It was both a dark and bright day for gays and lesbians in Australia on Wednesday as Parliament rejected the same-sex marriage bill, while Liberal Senator Cory Bernardi resigned as parliamentary secretary for derogatory remarks he made against gay marriages.
On a vote of 98-42, the controversial measure was rejected despite Labor allowing party members to vote according to their conscience. Among those who voted against same-sex marriage were Prime Minister Julia Gillard, Treasurer Wayne Swan, former Prime Minister Kevin Rudd and Coalition leader Tony Abbott.
However, pro same-sex union groups are not giving up the fight, said gay rights advocate Shelley Argent.
"We're not giving up. If something's worth having, it's worth fighting for. We'll see this reform happen state-by-state and territory-by-territory and that'll continue to put pressure on the federal government," ABC quoted Ms Argent, who has a gay son.
Besides the expected defeat of the gay union bill, the bigger news of the day was the decision of Mr Bernardi to resign a day after he warned that approval of the measure could lead to possible recognition of bestiality as marriage.
"There are even some creepy people out there, and I say creepy, who are afforded, unfortunately, a great deal more respect than I believe they should, who say that, you know, it's OK to have consensual sexual relations between humans and animals," ABC quoted the senator.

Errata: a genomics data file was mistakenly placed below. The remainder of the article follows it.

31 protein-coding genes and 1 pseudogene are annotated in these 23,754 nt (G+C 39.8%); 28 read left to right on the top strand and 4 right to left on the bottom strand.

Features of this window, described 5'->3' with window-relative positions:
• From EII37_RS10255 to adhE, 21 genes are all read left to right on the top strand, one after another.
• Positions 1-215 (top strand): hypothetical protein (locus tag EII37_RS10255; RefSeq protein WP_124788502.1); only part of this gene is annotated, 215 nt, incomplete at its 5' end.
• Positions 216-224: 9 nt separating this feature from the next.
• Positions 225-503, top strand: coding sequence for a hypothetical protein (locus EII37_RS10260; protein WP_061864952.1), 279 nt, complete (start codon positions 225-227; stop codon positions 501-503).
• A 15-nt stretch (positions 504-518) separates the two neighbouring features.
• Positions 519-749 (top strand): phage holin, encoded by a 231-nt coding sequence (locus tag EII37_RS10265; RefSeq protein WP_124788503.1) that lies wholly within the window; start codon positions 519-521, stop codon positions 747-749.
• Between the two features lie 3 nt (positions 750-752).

Indicating that he will continue to speak against same sex marriage, Mr Bernardi warned, "The next step, quite frankly, is having three people that love each other should be able to enter into a permanent union endorsed by society, or four people."
Shadow communications spokesman Malcolm Turnbull stressed that Mr Bernardi does not represent the views of the Liberal Party. Mr Turnbull is in favour of gay marriages, but followed party stand and voted against the bill.
Mr Abbott admitted he pressured Mr Bernardi to step down which is part of party discipline but maintained that the controversial senator is a "decent bloke with strong opinions."
"But discipline is critical. Team play is vital. And that's what Cory has had some problems with. And that's why I thought it was very important to act quickly and decisively," Skynews quoted Mr Abbott.
Mr Bernardi admitted he quit his post in the interest of the coalition, but did not apologise or expressed remorse for his bestiality comment. On the same day, he left Canberra to attend a conference of young conservatives in Oxford, England.
But even British Liberals are keeping their distance from Mr Bernardi.
"We haven't organised this event and are not in control of who attends. We strongly condemn Mr Bernardi's comments which don't reflect (Prime Minister) David Cameron's or the Conservative Party's viewpoint in any way," Mail Online quoted a Conservative Party spokesman.
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